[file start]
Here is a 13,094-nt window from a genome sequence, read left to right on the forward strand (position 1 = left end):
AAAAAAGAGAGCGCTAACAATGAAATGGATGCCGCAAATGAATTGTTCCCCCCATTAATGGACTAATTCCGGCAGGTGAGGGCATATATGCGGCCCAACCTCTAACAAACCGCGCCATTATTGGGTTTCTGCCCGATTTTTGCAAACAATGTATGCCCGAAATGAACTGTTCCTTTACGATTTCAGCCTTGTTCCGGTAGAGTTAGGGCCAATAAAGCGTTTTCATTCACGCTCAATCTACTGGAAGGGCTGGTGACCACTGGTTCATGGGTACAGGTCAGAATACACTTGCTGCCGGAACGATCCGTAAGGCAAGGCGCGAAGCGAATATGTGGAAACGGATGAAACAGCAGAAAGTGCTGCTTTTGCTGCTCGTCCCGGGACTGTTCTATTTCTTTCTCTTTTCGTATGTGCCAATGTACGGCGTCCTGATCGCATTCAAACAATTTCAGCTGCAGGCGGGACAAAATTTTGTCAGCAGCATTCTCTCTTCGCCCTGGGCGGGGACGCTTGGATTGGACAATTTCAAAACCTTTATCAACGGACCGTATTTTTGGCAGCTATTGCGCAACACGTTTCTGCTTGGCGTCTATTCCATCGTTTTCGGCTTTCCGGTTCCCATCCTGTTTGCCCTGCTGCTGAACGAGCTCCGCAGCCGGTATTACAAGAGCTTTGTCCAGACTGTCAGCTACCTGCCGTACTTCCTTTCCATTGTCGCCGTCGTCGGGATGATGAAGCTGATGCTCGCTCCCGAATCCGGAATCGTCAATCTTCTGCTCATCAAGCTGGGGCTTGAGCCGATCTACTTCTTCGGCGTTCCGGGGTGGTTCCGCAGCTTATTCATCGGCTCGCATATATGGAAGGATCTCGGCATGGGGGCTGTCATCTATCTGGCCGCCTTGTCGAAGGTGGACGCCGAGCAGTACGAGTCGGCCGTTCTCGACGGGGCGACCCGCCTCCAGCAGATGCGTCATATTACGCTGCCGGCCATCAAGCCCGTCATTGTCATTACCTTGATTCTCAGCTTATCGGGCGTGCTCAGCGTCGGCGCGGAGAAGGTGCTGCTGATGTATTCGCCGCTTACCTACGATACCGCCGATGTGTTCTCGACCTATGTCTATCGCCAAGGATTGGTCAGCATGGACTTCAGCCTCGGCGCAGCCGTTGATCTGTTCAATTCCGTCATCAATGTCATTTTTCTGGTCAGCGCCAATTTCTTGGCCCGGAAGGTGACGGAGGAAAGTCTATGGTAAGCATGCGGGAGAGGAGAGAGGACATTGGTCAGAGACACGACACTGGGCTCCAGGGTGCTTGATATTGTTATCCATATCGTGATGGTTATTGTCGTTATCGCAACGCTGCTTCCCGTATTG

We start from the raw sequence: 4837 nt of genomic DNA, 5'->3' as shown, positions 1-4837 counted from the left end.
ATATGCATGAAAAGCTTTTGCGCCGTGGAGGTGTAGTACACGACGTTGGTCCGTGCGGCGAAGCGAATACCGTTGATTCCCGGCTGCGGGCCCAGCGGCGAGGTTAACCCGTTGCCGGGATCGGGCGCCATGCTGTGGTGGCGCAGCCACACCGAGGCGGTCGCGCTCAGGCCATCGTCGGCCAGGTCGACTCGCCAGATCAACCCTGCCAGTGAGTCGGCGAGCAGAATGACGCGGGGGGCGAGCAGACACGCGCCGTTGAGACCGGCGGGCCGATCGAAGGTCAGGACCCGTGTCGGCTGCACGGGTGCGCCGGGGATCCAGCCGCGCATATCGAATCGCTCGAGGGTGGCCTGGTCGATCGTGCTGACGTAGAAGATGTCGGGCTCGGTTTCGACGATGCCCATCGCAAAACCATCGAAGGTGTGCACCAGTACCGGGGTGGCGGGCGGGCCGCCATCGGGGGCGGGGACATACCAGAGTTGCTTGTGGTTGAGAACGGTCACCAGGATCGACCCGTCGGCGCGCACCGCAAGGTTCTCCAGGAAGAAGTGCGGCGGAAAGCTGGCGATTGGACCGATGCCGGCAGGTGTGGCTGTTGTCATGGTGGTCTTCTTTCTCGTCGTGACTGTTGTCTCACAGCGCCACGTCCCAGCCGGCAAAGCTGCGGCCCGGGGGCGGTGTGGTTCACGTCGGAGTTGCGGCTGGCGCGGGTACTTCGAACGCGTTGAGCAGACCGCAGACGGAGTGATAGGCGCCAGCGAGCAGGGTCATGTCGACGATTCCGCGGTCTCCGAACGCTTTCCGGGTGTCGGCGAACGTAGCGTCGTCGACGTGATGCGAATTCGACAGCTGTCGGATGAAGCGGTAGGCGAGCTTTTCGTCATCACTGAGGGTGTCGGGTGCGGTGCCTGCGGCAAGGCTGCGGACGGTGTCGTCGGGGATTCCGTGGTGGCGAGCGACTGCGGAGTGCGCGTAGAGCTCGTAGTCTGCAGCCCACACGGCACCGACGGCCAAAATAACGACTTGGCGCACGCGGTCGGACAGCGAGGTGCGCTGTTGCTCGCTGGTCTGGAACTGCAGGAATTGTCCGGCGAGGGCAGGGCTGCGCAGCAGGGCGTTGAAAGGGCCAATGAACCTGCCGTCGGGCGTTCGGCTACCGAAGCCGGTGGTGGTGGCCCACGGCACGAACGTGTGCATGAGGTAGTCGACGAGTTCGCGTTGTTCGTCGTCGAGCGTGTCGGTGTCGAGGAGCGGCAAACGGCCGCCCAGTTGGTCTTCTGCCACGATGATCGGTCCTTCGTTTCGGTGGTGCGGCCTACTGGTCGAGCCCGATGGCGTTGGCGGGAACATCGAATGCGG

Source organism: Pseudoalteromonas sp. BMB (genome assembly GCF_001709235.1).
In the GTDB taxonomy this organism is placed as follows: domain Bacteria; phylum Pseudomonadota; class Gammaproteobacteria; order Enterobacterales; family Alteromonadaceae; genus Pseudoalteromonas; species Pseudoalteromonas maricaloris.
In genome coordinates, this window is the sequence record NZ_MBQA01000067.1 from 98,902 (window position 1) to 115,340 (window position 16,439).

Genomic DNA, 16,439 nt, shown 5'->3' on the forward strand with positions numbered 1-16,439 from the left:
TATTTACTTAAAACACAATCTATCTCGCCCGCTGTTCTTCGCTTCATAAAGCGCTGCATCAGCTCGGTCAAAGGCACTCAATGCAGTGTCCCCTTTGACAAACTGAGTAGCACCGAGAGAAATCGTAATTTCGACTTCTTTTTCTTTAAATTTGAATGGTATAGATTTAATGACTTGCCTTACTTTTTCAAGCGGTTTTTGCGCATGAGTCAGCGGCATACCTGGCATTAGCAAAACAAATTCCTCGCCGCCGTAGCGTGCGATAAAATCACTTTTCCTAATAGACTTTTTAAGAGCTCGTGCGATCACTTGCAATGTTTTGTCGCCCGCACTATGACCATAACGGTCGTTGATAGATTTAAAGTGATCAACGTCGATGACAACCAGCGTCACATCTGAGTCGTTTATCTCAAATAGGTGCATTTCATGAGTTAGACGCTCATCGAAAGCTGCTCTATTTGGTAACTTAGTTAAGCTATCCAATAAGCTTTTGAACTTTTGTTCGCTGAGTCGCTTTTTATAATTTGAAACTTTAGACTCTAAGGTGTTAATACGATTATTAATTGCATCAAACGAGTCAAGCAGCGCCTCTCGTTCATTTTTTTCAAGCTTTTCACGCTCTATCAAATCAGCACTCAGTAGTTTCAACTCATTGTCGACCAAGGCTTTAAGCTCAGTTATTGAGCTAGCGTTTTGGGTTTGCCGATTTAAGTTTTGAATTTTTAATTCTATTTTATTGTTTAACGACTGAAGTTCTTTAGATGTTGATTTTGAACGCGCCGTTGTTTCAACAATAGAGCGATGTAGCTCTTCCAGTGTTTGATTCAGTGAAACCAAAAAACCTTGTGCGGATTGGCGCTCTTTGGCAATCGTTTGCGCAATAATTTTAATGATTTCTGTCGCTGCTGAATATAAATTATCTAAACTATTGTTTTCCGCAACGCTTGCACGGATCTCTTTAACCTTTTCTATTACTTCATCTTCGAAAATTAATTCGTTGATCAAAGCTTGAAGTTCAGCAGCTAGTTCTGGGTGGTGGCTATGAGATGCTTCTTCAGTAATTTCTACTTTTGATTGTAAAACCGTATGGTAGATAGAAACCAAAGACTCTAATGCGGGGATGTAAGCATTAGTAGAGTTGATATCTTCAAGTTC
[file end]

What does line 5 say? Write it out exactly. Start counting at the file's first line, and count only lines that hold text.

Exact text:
Source organism: Pseudoalteromonas sp. BMB (genome assembly GCF_001709235.1).